Question: How do you prove the contents of a prescription drug at trial without getting a “hearsay” objection?
Answer: Indiana courts allow the submission of the label as a “hearsay” exception. See below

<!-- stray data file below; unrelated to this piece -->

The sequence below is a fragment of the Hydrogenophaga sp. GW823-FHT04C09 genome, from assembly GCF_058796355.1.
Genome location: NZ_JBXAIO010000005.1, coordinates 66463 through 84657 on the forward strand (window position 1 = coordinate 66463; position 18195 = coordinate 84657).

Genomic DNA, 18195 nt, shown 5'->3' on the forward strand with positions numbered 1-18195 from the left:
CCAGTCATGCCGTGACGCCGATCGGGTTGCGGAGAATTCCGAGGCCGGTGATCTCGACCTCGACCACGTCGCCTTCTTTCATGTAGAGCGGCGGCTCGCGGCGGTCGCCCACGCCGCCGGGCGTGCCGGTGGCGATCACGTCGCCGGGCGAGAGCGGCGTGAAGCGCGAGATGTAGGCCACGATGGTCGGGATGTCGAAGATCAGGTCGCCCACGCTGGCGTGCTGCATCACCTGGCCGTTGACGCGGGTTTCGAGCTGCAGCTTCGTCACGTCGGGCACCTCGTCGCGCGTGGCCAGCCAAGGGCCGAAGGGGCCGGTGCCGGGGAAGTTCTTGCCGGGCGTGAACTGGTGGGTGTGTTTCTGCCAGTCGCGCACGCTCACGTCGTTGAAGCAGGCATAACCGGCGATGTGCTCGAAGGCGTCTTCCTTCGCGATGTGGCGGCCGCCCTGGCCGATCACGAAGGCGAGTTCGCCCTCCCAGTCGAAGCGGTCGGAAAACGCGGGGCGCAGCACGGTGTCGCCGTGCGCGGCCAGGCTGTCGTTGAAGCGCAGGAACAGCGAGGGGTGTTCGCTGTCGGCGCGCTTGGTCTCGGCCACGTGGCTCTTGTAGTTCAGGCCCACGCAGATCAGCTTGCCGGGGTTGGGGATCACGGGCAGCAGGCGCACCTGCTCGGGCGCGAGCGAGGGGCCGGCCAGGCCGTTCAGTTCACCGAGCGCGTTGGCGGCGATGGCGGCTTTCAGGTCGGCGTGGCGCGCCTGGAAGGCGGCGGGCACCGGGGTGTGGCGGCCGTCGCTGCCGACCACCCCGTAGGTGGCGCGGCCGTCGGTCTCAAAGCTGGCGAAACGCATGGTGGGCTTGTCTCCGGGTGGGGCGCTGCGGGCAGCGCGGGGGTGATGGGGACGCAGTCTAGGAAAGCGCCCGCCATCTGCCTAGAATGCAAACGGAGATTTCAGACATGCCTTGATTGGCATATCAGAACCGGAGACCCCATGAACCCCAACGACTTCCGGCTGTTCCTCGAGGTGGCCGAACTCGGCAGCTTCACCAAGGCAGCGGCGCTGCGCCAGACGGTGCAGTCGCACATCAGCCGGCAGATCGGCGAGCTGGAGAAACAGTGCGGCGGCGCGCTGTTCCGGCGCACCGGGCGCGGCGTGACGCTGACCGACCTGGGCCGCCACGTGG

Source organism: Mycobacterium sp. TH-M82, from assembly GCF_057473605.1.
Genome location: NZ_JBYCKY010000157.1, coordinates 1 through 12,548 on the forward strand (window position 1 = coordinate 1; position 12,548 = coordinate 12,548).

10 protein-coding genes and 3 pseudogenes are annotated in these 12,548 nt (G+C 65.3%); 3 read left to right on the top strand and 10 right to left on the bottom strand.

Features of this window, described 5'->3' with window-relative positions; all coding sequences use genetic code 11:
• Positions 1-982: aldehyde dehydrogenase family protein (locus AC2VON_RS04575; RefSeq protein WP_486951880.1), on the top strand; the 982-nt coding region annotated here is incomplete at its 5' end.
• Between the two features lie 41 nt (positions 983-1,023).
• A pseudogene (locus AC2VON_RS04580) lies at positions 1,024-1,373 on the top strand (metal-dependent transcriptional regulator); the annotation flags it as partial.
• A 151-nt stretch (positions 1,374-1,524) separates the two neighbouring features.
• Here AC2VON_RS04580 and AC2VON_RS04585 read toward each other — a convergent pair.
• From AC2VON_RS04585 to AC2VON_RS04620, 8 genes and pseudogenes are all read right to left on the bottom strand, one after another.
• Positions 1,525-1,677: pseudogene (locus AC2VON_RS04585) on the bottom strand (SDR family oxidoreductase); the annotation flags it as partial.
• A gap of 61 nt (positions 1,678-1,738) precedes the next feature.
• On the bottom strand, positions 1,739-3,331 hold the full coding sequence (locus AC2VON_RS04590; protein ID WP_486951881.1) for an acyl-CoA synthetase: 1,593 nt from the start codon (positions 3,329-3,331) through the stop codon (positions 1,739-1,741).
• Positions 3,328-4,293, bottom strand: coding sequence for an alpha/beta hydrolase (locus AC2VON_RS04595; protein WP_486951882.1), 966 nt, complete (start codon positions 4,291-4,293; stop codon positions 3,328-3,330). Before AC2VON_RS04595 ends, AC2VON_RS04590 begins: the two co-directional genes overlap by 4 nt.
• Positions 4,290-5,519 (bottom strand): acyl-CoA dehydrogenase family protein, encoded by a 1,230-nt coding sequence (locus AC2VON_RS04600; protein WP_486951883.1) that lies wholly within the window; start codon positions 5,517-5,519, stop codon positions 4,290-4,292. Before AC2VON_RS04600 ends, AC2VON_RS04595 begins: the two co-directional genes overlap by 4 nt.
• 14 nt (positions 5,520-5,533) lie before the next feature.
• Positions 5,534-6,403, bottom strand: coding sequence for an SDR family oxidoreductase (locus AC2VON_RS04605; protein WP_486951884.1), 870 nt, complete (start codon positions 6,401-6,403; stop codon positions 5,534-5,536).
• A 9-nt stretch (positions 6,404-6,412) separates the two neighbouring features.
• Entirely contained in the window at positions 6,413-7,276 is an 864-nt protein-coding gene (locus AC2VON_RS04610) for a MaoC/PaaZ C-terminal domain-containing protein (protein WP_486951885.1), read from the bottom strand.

Hearsay is an out-of-court statement made by someone other than the declarant and offered to prove the truth of the matter asserted. The labels on the boxes have been offered to prove the contents of the drugs, but this evidence has been seen as inadmissible hearsay. Under the “Market Reports, Commercial Publications” exception, drug labels would meet this exception, since they are regulated under law and are relied upon by physicians, patients, and others to describe accurately the chemical makeup of a commercially marketed pharmaceutical, whether over-the-counter or prescription. Further, a false or misleading label violates federal law. The Indiana “Drug, Device, and Cosmetic Act” regulates drugs introduced into commerce in this state. Like its federal counterpart, it also specifically prohibits the introduction into commerce of any drug that is mislabeled. The applicable federal and state regulations require that drug labels be accurate and trustworthy. Indeed, physicians, patients and the general public routinely rely on regulated manufacturing practices and mandatory labeling to assure that pharmaceuticals are as they are represented to be. Thus, labels of commercially marketed drugs are properly admitted into evidence to prove the composition of the drug.